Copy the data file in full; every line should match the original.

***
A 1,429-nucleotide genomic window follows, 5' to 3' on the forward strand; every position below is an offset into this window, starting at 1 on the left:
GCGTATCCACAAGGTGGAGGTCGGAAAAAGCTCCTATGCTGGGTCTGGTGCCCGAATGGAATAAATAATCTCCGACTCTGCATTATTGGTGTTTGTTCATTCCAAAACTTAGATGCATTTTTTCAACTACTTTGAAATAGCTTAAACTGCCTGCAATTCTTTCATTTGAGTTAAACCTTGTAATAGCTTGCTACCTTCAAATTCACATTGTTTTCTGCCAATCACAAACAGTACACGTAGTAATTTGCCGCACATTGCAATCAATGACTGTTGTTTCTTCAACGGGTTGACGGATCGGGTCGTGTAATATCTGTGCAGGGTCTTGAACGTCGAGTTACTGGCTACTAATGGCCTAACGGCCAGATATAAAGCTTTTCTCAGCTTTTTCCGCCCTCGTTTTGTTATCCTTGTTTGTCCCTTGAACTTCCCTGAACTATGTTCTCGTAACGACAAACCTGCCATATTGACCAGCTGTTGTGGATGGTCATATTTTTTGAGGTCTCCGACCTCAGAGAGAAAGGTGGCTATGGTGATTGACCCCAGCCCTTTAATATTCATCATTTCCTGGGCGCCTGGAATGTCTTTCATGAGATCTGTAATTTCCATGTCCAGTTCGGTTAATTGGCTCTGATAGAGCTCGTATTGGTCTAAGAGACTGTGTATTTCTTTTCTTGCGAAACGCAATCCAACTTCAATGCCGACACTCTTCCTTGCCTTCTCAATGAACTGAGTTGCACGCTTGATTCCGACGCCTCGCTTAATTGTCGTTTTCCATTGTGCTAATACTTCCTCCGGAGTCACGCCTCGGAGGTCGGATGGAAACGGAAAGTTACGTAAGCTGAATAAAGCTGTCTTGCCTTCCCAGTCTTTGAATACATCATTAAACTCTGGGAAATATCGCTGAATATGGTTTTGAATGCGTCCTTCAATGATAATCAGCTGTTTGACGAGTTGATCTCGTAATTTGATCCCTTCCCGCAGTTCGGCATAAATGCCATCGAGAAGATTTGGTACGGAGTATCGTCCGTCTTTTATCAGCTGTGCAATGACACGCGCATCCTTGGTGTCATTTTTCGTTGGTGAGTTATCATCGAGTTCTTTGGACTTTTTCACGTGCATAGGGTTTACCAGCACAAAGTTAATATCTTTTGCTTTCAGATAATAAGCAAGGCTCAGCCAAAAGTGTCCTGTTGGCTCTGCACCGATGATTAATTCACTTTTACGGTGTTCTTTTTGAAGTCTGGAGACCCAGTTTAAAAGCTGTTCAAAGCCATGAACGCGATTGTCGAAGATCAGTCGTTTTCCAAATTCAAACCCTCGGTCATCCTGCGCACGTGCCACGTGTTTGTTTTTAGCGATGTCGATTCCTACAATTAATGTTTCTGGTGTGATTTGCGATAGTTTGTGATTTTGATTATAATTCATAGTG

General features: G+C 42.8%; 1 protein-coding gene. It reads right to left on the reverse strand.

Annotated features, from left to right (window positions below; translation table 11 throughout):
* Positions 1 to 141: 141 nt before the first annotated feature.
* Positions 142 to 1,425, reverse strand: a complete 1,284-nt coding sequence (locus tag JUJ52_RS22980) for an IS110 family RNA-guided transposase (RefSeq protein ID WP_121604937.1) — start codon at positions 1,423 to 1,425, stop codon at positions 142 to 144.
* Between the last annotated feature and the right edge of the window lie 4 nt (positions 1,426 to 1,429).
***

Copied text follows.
A 1,429-nucleotide genomic window follows, 5' to 3' on the forward strand; every position below is an offset into this window, starting at 1 on the left:
GCGTATCCACAAGGTGGAGGTCGGAAAAAGCTCCTATGCTGGGTCTGGTGCCCGAATGGAATAAATAATCTCCGACTCTGCATTATTGGTGTTTGTTCATTCCAAAACTTAGATGCATTTTTTCAACTACTTTGAAATAGCTTAAACTGCCTGCAATTCTTTCATTTGAGTTAAACCTTGTAATAGCTTGCTACCTTCAAATTCACATTGTTTTCTGCCAATCACAAACAGTACACGTAGTAATTTGCCGCACATTGCAATCAATGACTGTTGTTTCTTCAACGGGTTGACGGATCGGGTCGTGTAATATCTGTGCAGGGTCTTGAACGTCGAGTTACTGGCTACTAATGGCCTAACGGCCAGATATAAAGCTTTTCTCAGCTTTTTCCGCCCTCGTTTTGTTATCCTTGTTTGTCCCTTGAACTTCCCTGAACTATGTTCTCGTAACGACAAACCTGCCATATTGACCAGCTGTTGTGGATGGTCATATTTTTTGAGGTCTCCGACCTCAGAGAGAAAGGTGGCTATGGTGATTGACCCCAGCCCTTTAATATTCATCATTTCCTGGGCGCCTGGAATGTCTTTCATGAGATCTGTAATTTCCATGTCCAGTTCGGTTAATTGGCTCTGATAGAGCTCGTATTGGTCTAAGAGACTGTGTATTTCTTTTCTTGCGAAACGCAATCCAACTTCAATGCCGACACTCTTCCTTGCCTTCTCAATGAACTGAGTTGCACGCTTGATTCCGACGCCTCGCTTAATTGTCGTTTTCCATTGTGCTAATACTTCCTCCGGAGTCACGCCTCGGAGGTCGGATGGAAACGGAAAGTTACGTAAGCTGAATAAAGCTGTCTTGCCTTCCCAGTCTTTGAATACATCATTAAACTCTGGGAAATATCGCTGAATATGGTTTTGAATGCGTCCTTCAATGATAATCAGCTGTTTGACGAGTTGATCTCGTAATTTGATCCCTTCCCGCAGTTCGGCATAAATGCCATCGAGAAGATTTGGTACGGAGTATCGTCCGTCTTTTATCAGCTGTGCAATGACACGCGCATCCTTGGTGTCATTTTTCGTTGGTGAGTTATCATCGAGTTCTTTGGACTTTTTCACGTGCATAGGGTTTACCAGCACAAAGTTAATATCTTTTGCTTTCAGATAATAAGCAAGGCTCAGCCAAAAGTGTCCTGTTGGCTCTGCACCGATGATTAATTCACTTTTACGGTGTTCTTTTTGAAGTCTGGAGACCCAGTTTAAAAGCTGTTCAAAGCCATGAACGCGATTGTCGAAGATCAGTCGTTTTCCAAATTCAAACCCTCGGTCATCCTGCGCACGTGCCACGTGTTTGTTTTTAGCGATGTCGATTCCTACAATTAATGTTTCTGGTGTGATTTGCGATAGTTTGTGATTTTGATTATAATTCATAGTG

General features: G+C 42.8%; 1 protein-coding gene. It reads right to left on the reverse strand.

Annotated features, from left to right (window positions below; translation table 11 throughout):
* Positions 1 to 141: 141 nt before the first annotated feature.
* Positions 142 to 1,425, reverse strand: a complete 1,284-nt coding sequence (locus tag JUJ52_RS22980) for an IS110 family RNA-guided transposase (RefSeq protein ID WP_121604937.1) — start codon at positions 1,423 to 1,425, stop codon at positions 142 to 144.
* Between the last annotated feature and the right edge of the window lie 4 nt (positions 1,426 to 1,429).